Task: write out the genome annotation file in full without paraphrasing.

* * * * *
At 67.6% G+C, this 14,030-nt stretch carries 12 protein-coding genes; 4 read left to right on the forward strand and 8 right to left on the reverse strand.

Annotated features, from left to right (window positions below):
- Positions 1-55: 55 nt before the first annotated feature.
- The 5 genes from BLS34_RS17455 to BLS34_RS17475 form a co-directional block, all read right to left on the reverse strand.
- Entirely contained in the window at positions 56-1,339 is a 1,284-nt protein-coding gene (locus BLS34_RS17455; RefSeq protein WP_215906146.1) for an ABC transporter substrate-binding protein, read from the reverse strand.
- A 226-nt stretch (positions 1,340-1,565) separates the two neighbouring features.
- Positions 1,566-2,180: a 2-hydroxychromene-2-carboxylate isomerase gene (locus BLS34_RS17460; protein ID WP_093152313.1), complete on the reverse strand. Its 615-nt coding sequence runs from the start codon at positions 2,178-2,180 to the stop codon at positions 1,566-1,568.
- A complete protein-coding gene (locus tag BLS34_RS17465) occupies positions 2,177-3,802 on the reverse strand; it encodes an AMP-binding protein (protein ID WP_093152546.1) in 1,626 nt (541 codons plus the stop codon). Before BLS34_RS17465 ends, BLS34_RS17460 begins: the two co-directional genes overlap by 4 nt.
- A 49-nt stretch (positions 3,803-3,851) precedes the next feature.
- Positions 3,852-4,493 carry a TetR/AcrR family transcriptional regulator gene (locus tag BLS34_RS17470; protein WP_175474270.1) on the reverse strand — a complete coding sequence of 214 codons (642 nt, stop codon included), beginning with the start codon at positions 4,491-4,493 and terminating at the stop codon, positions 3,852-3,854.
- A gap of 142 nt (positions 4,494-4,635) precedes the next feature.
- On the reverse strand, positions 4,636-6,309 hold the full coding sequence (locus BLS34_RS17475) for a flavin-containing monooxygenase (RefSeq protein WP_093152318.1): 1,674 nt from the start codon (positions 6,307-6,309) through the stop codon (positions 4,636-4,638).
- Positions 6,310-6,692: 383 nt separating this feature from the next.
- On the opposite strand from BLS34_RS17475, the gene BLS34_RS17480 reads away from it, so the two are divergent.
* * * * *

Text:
At 67.6% G+C, this 14,030-nt stretch carries 12 protein-coding genes; 4 read left to right on the forward strand and 8 right to left on the reverse strand.

Annotated features, from left to right (window positions below):
- Positions 1-55: 55 nt before the first annotated feature.
- The 5 genes from BLS34_RS17455 to BLS34_RS17475 form a co-directional block, all read right to left on the reverse strand.
- Entirely contained in the window at positions 56-1,339 is a 1,284-nt protein-coding gene (locus BLS34_RS17455; RefSeq protein WP_215906146.1) for an ABC transporter substrate-binding protein, read from the reverse strand.
- A 226-nt stretch (positions 1,340-1,565) separates the two neighbouring features.
- Positions 1,566-2,180: a 2-hydroxychromene-2-carboxylate isomerase gene (locus BLS34_RS17460; protein ID WP_093152313.1), complete on the reverse strand. Its 615-nt coding sequence runs from the start codon at positions 2,178-2,180 to the stop codon at positions 1,566-1,568.
- A complete protein-coding gene (locus tag BLS34_RS17465) occupies positions 2,177-3,802 on the reverse strand; it encodes an AMP-binding protein (protein ID WP_093152546.1) in 1,626 nt (541 codons plus the stop codon). Before BLS34_RS17465 ends, BLS34_RS17460 begins: the two co-directional genes overlap by 4 nt.
- A 49-nt stretch (positions 3,803-3,851) precedes the next feature.
- Positions 3,852-4,493 carry a TetR/AcrR family transcriptional regulator gene (locus tag BLS34_RS17470; protein WP_175474270.1) on the reverse strand — a complete coding sequence of 214 codons (642 nt, stop codon included), beginning with the start codon at positions 4,491-4,493 and terminating at the stop codon, positions 3,852-3,854.
- A gap of 142 nt (positions 4,494-4,635) precedes the next feature.
- On the reverse strand, positions 4,636-6,309 hold the full coding sequence (locus BLS34_RS17475) for a flavin-containing monooxygenase (RefSeq protein WP_093152318.1): 1,674 nt from the start codon (positions 6,307-6,309) through the stop codon (positions 4,636-4,638).
- Positions 6,310-6,692: 383 nt separating this feature from the next.
- On the opposite strand from BLS34_RS17475, the gene BLS34_RS17480 reads away from it, so the two are divergent.